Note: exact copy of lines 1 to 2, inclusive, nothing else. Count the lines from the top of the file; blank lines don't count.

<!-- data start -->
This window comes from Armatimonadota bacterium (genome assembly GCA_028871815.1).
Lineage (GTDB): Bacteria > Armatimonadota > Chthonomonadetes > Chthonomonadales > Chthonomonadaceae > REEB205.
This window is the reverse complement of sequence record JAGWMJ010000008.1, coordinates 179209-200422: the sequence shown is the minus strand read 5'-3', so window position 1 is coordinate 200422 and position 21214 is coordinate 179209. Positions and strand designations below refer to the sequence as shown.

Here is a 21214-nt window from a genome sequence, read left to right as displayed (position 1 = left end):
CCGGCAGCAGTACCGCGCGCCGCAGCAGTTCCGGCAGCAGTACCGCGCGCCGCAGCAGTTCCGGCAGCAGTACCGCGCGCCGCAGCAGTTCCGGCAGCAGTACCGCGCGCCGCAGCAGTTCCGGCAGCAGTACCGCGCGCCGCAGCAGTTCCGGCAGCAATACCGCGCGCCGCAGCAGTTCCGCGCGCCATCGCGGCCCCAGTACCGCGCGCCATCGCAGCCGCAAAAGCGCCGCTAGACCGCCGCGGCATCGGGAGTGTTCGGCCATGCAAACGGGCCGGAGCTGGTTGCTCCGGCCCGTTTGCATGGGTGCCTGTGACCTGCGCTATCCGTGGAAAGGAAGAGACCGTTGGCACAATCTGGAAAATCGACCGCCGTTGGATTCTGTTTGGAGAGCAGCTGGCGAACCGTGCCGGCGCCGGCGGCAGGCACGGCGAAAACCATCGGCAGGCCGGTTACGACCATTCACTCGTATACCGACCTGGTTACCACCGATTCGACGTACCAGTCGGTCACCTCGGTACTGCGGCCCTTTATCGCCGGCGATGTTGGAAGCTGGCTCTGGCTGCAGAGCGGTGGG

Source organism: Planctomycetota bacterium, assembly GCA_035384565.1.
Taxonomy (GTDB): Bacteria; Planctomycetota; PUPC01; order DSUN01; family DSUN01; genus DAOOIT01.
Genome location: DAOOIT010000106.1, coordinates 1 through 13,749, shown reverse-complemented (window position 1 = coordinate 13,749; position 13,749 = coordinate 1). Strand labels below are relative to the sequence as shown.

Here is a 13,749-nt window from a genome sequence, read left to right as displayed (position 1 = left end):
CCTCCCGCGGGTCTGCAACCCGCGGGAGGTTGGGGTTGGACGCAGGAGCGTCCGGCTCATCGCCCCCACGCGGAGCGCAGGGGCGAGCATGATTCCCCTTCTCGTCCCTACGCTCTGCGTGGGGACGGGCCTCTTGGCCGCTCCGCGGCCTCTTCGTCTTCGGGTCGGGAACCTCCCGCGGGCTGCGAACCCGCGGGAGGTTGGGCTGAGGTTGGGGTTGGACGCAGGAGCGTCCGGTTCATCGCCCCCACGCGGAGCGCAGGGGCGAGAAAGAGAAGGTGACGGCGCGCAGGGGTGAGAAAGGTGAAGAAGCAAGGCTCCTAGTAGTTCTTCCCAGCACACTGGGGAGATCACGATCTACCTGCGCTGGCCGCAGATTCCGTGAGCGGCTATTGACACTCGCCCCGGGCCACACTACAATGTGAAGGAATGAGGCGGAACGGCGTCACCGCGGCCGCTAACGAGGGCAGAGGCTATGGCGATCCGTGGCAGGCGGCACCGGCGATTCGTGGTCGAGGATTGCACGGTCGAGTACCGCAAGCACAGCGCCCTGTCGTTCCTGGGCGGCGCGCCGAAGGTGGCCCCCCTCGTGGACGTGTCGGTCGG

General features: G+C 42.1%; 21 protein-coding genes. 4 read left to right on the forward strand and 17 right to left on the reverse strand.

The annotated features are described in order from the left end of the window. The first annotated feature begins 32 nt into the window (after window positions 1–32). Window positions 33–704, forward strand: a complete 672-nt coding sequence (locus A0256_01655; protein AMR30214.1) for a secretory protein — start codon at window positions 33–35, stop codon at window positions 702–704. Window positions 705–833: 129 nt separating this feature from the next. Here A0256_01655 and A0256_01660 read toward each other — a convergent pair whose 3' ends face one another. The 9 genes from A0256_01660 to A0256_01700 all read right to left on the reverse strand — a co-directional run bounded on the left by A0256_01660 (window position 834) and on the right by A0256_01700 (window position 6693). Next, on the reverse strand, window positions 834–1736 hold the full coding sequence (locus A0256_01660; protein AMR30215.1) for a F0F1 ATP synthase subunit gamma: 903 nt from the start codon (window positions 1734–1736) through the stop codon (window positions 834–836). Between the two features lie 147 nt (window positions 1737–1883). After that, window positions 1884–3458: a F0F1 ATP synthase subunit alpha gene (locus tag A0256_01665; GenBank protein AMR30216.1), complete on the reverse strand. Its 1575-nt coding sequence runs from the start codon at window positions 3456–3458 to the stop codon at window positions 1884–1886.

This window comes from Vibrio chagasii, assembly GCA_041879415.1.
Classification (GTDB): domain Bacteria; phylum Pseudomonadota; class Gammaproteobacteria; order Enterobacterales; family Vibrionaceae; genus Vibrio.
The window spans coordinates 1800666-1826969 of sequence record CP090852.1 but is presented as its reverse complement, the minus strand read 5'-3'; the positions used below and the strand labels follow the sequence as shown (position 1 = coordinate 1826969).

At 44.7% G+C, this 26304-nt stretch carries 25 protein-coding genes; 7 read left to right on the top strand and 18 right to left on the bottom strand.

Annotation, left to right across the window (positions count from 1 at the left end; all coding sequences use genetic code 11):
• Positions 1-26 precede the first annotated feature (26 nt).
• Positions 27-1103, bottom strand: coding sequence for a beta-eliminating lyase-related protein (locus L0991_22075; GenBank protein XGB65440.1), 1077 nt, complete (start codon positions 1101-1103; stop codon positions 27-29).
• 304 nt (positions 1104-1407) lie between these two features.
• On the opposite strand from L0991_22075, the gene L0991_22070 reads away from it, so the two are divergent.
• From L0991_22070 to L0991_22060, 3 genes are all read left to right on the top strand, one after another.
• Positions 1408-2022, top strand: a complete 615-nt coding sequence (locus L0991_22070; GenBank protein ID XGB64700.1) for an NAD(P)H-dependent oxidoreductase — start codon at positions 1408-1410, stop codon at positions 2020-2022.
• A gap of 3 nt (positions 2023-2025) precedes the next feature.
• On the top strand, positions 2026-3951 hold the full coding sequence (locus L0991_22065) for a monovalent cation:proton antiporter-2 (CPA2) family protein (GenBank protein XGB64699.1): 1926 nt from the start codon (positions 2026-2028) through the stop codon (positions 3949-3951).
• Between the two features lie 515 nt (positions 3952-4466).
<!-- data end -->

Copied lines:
This window comes from Armatimonadota bacterium (genome assembly GCA_028871815.1).
Lineage (GTDB): Bacteria > Armatimonadota > Chthonomonadetes > Chthonomonadales > Chthonomonadaceae > REEB205.